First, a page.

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Success Stories

by Anthony Thwaite


ISBN 1 900564 58 0
Enitharmon Press, 2003
65pp, paperback
Retail price 7.95

Open Book

Review by Deborah Fisher

Enitharmon Press calls itself "one of Britsin’s leading literary publishers", but cannot claim to be a household name. Neither can Anthony Thwaite, the author of this volume.

Enitharmon was founded in 1967 and named after a character from William Blake. Among its authors, the Press boasts such names as Alan Brownjohn, Kathleen Raine and Dannie Abse. What justifies our reviewing the output of such a publisher is its independence and its commitment to a genre where there are no big profits to be made. Despite enjoying a resurgence in recent years, poetry is regarded by the majority of people, even the majority of readers, as something apart, something to which they do not aspire. The children who are taught to write simple poems at school do not connect this activity in their minds with the appreciation of poetry, particularly modern poetry. For every book of poetry bought in the UK, there are probably a hundred or even a thousand novels (I don’t have any statistics at my fingertips). You might, if you are very very fortunate, make a fortune out of writing blockbuster novels; you will never make a fortune out of writing poetry. Even to make a living out of it, you would need to diversify, performing on stage or becoming so controversial that you are called upon to comment on almost everything.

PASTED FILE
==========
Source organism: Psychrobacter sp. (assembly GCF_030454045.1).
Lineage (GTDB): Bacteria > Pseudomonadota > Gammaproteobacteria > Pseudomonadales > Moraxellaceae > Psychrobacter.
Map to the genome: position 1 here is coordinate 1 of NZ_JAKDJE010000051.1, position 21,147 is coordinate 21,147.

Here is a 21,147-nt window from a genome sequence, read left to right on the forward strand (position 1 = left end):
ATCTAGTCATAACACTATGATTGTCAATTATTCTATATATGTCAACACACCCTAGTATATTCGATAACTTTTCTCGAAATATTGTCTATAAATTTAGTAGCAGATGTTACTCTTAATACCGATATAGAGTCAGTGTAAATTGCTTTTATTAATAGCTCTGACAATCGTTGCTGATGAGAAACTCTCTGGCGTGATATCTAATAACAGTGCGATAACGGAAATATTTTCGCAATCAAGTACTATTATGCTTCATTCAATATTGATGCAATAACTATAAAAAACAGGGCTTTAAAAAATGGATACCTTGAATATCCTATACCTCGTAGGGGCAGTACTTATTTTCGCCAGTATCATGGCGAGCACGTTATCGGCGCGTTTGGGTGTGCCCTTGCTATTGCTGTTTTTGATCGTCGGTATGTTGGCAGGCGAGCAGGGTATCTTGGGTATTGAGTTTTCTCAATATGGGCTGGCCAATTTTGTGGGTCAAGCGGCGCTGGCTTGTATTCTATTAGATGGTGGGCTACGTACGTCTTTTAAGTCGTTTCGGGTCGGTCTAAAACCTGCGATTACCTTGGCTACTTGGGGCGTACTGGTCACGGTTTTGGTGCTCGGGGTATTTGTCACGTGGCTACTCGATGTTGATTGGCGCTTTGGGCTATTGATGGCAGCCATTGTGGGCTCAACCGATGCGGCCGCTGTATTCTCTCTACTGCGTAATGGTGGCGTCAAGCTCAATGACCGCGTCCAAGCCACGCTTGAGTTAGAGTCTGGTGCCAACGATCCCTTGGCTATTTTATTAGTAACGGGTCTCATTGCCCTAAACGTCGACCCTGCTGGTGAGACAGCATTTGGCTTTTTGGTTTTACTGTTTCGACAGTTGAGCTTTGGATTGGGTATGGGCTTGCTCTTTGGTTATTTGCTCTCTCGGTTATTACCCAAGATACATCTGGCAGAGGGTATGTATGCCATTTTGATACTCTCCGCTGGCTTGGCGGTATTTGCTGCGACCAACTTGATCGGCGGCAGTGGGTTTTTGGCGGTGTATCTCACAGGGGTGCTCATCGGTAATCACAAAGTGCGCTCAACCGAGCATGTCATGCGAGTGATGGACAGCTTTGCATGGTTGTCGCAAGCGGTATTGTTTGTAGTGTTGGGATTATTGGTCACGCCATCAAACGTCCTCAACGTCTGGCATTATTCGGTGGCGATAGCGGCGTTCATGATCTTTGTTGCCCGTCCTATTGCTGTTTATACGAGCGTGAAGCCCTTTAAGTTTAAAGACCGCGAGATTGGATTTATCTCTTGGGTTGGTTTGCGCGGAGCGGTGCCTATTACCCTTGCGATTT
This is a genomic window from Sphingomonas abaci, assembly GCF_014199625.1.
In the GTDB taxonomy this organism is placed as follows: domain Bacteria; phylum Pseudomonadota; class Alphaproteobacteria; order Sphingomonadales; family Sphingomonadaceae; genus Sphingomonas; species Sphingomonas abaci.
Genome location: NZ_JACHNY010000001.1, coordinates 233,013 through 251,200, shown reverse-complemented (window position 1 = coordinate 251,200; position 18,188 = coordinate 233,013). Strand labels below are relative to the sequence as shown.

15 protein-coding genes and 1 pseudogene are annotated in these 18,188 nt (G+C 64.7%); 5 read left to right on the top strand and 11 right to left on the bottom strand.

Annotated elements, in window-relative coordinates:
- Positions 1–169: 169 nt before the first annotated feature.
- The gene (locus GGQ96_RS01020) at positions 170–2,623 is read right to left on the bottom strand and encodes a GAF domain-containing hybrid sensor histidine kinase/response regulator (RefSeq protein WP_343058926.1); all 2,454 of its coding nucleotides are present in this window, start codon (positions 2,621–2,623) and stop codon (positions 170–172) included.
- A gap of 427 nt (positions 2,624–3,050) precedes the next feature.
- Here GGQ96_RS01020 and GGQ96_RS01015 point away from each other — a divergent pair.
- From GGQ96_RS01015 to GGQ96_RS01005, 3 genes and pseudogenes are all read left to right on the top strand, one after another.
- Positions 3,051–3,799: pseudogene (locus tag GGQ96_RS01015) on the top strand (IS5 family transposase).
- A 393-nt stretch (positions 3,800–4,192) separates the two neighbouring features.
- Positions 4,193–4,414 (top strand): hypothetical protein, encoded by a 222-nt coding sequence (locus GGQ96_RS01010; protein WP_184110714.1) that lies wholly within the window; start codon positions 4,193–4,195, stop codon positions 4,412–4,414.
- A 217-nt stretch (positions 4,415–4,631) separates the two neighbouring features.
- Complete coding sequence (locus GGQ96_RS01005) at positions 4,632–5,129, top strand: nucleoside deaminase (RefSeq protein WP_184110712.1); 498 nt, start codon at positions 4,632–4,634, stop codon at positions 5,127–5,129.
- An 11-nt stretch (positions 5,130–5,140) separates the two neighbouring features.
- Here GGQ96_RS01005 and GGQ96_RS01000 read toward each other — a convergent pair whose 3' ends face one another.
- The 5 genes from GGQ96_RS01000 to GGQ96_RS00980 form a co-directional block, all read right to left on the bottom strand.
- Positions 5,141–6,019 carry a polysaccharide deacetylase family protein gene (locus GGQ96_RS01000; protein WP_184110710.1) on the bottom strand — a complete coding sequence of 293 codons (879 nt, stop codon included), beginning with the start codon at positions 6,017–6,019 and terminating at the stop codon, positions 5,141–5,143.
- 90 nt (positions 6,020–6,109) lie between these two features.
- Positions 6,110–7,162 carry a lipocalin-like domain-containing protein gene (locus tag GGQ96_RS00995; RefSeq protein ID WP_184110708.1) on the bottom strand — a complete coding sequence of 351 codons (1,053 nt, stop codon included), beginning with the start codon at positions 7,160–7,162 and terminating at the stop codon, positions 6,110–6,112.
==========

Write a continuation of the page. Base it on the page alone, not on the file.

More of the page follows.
To come to Anthony Thwaite. Mr Thwaite is known, in the highbrow literary circles in which he moves, as a "distinguished" poet; but he does not make a living at it. He has no pretensions; he is not controversial. He is a charming man, whom I have met and whose poetry I wanted to read and review, even though he did not ask me to. That might be a lesson to bear in mind for those who seek ho have their work reviewed in newspapers and magazines. Regrettably, literature is just as subject to the "who you know" principle as any other field of achievement (Tregolwyn Book Reviews being, of course, an exception – you can get absolutely anything reviewed here.)

This makes it a double pleasure to be able to say, sincerely, that I like Anthony Thwaite’s poems very much. He is much travelled, and the results of his experiences come to the surface readily. Though successful, he has no more confidence in himself than most of us who write. Witness the collection’s key poem, The Art of Poetry: Two Lessons, in which the man’s essential modesty rubs shoulders with his undoubted poetic gift. I loved the poems about archaeology, a science about which the young are often enthusiastic but the old are philosophical.

There is great humour, too, not the humour of a satirist but that of a mature man who is able to laugh at his own human failings and look back on his past follies with fondness. So that In 1936, for example, serious though the subject matter may be, is more of a personal statement than a bleak denunciation. And although he is about twenty years my senior, we are close enough in age for me to appreciate the maturity of his approach. On initial reading, I found Personally Speaking, in which he makes fun of his own short-sightedness (having mistaken the headline, "Anthrax Threat", for his own name), amusing but not particularly believable until, shortly afterwards, leafing through the book, I came across the word, "fart". Can’t be right, I thought, and sure enough it turned out to be "art" preceded by a bracket.

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